On Homesickness. - The second time I went to New England was after a prolonged time in the deep south. My tenure at Louisiana State University had come to a close (relativel...
Friday, July 19, 2013
Go to weddings
I have no advice to give. I'm not a marriage counselor. And anything I've learned over the course of being married for 14 years is so quirky it probably wouldn't do you any good anyway. Each marriage is like a snowflake, unique and melts when it gets too hot... (kidding). But if I could recommend one thing to the married couples out there, it might be: go to weddings.
Not in a Wedding Crashers kind of way, for the sake of morals and no midnight bondage art shows, let's stick with weddings you actually get invited to. Take the opportunity to get dressed up and go on a date. Pay attention during the service. Watch for the moment when the bride and groom see each other for the first time. Look at the look on the bride's father as he walks her down the aisle (especially if you have two daughters--it's sacred and uplifting and crushing all at once).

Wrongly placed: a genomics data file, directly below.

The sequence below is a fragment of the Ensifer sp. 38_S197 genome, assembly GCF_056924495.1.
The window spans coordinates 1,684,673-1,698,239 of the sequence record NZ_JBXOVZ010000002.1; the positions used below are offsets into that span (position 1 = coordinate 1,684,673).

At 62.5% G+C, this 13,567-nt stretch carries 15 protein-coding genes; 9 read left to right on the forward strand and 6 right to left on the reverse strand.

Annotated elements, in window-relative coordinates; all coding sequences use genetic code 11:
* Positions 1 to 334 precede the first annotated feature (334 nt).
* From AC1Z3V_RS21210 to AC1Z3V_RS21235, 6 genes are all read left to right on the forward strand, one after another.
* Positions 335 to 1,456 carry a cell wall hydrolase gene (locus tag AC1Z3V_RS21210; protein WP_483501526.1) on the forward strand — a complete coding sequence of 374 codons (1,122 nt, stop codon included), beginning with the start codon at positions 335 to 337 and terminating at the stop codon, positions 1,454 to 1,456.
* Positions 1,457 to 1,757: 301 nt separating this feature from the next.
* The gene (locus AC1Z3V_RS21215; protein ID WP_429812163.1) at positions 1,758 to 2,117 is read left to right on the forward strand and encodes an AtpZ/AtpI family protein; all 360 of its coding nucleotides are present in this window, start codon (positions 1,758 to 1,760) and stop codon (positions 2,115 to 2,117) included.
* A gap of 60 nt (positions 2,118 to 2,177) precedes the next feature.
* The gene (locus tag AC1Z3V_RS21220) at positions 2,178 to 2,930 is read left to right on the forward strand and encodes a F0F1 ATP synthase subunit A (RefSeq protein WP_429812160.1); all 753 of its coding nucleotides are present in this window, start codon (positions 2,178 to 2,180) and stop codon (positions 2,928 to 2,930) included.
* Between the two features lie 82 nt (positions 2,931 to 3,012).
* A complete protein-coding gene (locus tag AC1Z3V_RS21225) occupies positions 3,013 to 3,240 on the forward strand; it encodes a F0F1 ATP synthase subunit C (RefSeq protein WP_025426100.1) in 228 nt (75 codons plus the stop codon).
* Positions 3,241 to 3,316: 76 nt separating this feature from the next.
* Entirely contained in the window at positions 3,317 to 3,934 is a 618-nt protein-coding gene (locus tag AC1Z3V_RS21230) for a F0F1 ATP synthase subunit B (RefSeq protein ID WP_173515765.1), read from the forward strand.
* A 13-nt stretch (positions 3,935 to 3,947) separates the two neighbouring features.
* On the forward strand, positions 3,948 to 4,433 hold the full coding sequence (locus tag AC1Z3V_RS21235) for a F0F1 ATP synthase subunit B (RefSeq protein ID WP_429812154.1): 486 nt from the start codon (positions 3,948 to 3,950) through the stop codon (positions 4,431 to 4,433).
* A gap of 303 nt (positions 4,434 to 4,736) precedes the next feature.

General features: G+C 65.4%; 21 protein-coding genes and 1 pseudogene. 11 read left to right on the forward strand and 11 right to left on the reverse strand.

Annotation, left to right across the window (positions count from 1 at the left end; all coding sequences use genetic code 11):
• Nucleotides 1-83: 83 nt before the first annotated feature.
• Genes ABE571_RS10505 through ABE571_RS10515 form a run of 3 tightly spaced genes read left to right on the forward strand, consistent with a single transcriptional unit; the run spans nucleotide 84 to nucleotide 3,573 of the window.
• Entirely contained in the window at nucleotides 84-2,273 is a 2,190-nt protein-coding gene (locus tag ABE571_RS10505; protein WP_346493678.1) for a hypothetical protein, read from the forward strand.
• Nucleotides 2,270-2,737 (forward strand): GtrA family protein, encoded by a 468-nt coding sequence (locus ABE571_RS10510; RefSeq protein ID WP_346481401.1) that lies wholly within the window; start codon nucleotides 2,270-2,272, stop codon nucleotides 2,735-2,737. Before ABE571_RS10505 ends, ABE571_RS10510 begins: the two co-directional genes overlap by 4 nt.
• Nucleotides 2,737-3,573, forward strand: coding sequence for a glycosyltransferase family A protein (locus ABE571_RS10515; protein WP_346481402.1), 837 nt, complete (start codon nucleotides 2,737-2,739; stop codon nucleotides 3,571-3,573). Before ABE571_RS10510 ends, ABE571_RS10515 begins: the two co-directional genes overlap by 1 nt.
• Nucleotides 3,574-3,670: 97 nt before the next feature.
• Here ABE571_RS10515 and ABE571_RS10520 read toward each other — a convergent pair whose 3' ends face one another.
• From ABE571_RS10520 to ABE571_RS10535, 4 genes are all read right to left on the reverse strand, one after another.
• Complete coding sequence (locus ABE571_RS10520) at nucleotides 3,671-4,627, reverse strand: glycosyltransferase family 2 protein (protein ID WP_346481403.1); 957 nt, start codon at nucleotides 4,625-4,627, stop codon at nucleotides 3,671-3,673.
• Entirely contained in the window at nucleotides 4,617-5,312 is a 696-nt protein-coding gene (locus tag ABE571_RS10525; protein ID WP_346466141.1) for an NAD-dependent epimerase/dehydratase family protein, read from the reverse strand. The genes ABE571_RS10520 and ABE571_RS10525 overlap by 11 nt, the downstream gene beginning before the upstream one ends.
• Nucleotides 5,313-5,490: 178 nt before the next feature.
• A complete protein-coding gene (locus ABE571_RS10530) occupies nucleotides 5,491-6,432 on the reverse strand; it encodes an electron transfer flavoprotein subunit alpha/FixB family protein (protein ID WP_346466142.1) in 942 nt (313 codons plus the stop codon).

Hold hands and listen to the vows the couple makes to one another. Watch how happy they are to be married and dancing and celebrating with the people around them. If you the wedding you are attending is along the shores of the Chesapeake Bay and you get to catch a sunset with the spans of the Bay Bridge in the background, so much the better.
Go to celebrate your friends, absolutely, but go also to remind yourself of your own wedding day. Re-live all those thoughts and feelings for yourself and with each other. Remember, spark, recharge.
It's funny how much your thoughts are the same and different over time. Watching a brother serving as best man, toasting his newly married younger brother and wife, it takes my thoughts to our daughters, who are 11 and eight and certainly won't be getting married for another 30 years or so...;), wondering if they'll be close enough to be the maids/matrons of honor at each other's weddings (should they find someone and choose to get married), what their lives will be like, what their shared memories will be, and what they might say to the other.
Other people's weddings are a time for celebration. But they can also be a time for reminding you of what got you there, however long ago.